What is Microblading?

What is all the hype about microblading?! Microblading is the process of mimicking real hair strokes that are achieved through a manual process rather than with a tattoo gun. It is considered semi-permanent because it reaches the first layer of the skin otherwise known as the epidermis. This causes the pigment to fade over time because the epidermis is continuously renewing itself. That being said, it is impossible to predict how much pigment will fade away and how long it will take to do so with any measure of consistency or reliability; everyone’s skin is different. Its beauty-span may be influenced by serval factors including the environment we live in, procedural treatments (chemical peels) and direct sun exposure can all speed up the fading process. Although the pigment does fade over time, there will always be a shape to follow for those who like to pencil in their eyebrows without having to worry about matching them. A touch up is required at discounted prices every few years depending on how quickly the individual’s skin renews itself to keep the strokes looking crisp and fresh.

Why does microblading not last as long as other eyebrow tattooing techniques? 

This is simply because a much smaller amount of pigment is inserted (tattooed) into the skin as opposed to a powder fill that is dense and created with a tattoo gun. Microblading mimics individual hair strokes that are very fine compared to standard eyebrow tattoo to achieve a very natural look. Powder fills, which are created via tattoo gun, are solid and tend to last longer for this reason and are best suited for someone who is looking for a penciled-in makeup look, hence the name powder fill. Microblading is done manually versus using a machine that reaches further into the second layer of the skin known as the dermis. 

How long does permanent makeup stay and why does the color fade? 

The best possible color results can stay for many years and/or may begin to fade over time. Generally, two to five years is common but varies per individual depending on their lifestyle and skin type. Skin tones can also be a factor in color changes over time as well as the amount and color of pigment deposited under the skin all have an effect on the length of time that permanent makeup looks its best. Natural looking techniques like microblading, for instance, are likely to require more touch-ups versus more dramatic ones for this reason.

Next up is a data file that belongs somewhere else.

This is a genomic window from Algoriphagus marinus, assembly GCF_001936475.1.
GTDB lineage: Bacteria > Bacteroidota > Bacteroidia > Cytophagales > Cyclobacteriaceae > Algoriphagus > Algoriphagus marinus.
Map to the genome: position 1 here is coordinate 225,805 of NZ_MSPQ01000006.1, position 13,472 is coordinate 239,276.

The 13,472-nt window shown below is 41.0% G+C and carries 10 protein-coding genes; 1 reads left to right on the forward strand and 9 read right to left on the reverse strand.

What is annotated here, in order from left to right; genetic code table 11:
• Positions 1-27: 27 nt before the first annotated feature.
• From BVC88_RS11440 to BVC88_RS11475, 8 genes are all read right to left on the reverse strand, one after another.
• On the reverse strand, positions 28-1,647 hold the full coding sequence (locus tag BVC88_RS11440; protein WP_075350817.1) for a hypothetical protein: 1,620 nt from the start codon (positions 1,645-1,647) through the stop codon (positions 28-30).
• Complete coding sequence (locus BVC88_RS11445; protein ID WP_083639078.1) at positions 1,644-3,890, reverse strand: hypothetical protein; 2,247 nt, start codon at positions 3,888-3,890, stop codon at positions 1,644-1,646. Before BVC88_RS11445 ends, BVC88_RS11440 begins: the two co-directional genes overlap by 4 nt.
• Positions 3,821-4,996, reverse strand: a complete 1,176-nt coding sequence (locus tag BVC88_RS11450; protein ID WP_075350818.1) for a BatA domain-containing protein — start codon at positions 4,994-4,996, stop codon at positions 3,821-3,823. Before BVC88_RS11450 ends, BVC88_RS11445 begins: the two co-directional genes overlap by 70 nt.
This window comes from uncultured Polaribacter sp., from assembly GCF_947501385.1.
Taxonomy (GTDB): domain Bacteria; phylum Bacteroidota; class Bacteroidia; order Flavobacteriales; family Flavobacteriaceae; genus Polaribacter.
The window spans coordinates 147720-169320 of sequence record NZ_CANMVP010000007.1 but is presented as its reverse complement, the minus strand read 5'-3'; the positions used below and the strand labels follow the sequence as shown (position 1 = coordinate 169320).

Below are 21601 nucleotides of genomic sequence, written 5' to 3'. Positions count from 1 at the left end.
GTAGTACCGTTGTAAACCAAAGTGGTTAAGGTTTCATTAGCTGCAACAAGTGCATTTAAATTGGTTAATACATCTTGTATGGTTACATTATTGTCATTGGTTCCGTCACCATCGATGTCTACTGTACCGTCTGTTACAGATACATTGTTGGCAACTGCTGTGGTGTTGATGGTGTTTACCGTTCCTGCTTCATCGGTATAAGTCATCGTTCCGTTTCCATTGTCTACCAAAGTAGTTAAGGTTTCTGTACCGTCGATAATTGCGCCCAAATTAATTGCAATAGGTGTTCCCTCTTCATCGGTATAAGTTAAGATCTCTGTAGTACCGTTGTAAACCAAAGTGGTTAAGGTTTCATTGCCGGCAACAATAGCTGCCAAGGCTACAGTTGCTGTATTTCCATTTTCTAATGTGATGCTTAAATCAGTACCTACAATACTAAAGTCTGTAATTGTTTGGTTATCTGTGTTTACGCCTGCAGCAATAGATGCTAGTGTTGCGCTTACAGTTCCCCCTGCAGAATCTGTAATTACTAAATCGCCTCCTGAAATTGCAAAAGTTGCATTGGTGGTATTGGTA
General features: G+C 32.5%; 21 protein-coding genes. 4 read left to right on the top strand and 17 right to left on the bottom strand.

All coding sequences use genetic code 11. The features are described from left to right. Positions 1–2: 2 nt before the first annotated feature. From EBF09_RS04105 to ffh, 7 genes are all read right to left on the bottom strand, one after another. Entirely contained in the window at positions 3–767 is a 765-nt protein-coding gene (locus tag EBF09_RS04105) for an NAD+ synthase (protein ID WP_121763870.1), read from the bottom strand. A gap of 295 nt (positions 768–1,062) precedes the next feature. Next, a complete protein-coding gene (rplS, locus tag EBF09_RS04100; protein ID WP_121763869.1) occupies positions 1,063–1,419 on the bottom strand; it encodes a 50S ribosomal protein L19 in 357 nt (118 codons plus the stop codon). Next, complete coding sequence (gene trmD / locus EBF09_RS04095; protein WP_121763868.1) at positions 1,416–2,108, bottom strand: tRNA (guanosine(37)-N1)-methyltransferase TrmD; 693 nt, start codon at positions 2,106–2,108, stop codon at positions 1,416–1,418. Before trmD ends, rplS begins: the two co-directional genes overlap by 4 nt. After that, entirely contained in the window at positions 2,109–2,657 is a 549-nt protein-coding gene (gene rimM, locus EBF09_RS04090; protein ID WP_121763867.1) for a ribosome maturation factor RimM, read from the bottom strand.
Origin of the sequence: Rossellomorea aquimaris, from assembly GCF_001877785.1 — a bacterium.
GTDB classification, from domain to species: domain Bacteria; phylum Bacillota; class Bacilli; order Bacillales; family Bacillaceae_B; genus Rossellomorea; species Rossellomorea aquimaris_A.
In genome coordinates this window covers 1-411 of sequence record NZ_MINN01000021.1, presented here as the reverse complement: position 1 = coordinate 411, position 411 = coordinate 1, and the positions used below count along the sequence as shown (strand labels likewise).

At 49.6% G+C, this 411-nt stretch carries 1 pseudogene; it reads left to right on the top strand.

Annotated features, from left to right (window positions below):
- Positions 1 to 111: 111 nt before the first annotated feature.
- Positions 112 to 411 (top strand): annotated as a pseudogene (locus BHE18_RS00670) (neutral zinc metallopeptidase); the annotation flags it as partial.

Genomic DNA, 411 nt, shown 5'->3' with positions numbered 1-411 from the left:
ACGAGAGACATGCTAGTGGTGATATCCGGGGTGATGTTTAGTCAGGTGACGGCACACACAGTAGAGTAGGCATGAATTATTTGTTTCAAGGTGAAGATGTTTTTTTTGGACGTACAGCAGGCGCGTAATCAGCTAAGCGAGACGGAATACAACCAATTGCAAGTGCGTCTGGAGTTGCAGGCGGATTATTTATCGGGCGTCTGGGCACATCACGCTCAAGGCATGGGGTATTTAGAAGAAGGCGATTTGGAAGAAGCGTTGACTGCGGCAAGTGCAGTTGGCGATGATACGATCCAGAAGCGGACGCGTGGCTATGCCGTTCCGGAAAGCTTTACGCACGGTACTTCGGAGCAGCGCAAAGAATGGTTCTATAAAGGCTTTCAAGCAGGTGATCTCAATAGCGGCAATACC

Are touch-ups needed in permanent makeup?

After the initial appointment, permanent makeup always requires a touch-up. This is because during the first healing process, the skin is working on repairing itself and the lymphatic system is trying to push out the foreign substance (pigment). This explains why the color that implemented after the first appointment is not perfect after it has healed. The initial procedure also acts like a sketch for the technician who tends to be more conservative to make more dramatic changes (if needed) during the next touch up appointment which is customarily done 4 weeks after the first appointment. Keep in mind that all skin is different and may respond differently to retaining pigment and the way it heals. Once the skin has healed, and the patient is ready for their touch up, the technician reviews their work and adds any corrective finishing touches based on the color and shape. Clients should remember that permanent makeup is almost always a two or more step process.

What is the difference between permanent makeup and a regular tattoo?

The difference between permanent makeup and a regular tattoo has to do with the pigment which is used and how deep the pigment is implemented into the skin. For instance, the pigments used for permanent makeup are meant to fade while still retaining a natural color. Permanent makeup is also introduced to the epidermis while a standard tattoo penetrates just beneath it in the dermis layer. Our skin is composed of three primary layers: (1) epidermis, (2) dermis, and (3) hypodermis. The cells of the dermis layer (where regular tattoos are implemented) are far more stable than the cells of the epidermis so a tattoo’s ink will retain for the remainder of the person’s life with minor fading and dispersion. Tattoo and permanent makeup tattoo inks are usually compromised of two basic components: pigments and carriers. Pigments are normally iron oxide pigments …to be continued.

 Before Microblading

Before Microblading

 After Microblading

After Microblading